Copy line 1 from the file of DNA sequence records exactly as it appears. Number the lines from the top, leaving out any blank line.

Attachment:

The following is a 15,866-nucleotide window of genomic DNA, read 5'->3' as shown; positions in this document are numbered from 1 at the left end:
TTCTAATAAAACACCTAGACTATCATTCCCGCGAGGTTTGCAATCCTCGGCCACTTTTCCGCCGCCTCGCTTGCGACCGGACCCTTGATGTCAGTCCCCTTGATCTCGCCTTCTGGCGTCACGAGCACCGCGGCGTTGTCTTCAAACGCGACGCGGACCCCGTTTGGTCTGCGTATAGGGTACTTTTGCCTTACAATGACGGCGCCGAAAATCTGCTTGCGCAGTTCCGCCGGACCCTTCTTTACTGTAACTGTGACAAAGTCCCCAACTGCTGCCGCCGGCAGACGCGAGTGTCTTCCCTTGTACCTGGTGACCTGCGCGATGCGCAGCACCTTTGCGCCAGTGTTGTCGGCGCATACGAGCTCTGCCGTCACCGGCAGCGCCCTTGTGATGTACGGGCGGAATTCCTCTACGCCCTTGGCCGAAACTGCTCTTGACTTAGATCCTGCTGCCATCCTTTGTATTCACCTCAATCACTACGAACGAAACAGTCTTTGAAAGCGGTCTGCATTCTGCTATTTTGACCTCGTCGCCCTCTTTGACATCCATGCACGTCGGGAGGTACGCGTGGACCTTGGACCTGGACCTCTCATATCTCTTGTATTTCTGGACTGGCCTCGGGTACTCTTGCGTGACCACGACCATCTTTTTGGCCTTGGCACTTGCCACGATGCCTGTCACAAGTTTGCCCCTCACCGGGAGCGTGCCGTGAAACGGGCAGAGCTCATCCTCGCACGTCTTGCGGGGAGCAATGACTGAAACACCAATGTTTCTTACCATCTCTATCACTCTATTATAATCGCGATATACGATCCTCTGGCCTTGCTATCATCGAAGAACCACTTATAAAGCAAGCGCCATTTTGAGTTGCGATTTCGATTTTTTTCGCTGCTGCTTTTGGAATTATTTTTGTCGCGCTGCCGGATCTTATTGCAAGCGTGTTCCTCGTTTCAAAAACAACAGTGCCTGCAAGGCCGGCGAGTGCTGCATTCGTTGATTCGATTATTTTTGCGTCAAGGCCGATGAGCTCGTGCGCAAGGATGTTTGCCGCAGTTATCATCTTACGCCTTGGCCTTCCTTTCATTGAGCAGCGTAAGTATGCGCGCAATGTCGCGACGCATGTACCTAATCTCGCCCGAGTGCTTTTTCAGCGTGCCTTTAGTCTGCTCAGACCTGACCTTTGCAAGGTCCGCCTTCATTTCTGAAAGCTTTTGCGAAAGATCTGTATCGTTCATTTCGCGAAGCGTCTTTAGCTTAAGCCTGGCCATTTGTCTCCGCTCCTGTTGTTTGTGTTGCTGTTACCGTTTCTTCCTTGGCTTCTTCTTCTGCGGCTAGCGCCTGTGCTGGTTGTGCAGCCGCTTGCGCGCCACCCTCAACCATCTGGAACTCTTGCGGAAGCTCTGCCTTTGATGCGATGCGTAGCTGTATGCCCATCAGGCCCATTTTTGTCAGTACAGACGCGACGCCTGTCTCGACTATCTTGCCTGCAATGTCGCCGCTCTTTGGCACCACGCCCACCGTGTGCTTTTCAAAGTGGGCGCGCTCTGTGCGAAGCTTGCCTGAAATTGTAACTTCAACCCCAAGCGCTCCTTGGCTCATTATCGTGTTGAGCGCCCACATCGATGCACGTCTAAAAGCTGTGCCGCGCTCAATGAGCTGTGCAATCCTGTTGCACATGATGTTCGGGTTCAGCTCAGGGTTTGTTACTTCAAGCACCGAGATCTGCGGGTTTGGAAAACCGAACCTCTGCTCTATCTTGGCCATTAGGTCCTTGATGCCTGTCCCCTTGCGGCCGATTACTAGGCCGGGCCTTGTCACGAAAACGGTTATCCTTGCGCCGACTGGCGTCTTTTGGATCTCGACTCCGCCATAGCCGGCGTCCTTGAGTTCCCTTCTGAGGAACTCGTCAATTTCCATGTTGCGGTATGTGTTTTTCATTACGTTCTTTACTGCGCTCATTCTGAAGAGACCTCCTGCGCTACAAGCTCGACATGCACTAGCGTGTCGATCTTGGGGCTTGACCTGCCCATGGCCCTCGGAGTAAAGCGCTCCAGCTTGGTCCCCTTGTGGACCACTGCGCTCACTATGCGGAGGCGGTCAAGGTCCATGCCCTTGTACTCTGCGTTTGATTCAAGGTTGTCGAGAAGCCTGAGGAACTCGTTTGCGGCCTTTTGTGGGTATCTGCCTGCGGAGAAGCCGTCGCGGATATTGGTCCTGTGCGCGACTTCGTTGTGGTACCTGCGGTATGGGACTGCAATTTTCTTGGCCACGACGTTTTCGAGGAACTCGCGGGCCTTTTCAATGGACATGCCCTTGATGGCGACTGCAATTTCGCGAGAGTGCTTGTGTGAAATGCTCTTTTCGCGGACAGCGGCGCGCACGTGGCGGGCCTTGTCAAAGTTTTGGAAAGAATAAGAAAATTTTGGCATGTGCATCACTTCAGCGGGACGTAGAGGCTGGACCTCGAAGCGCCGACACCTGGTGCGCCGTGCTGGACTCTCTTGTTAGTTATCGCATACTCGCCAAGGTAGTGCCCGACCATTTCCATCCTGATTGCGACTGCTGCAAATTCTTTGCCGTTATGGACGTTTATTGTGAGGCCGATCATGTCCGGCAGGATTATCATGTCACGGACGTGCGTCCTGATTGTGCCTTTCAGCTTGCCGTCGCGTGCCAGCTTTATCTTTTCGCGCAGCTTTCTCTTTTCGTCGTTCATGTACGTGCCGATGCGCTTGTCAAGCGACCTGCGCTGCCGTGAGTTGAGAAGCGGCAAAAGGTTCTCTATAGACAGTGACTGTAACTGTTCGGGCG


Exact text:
The following is a 15,866-nucleotide window of genomic DNA, read 5'->3' as shown; positions in this document are numbered from 1 at the left end: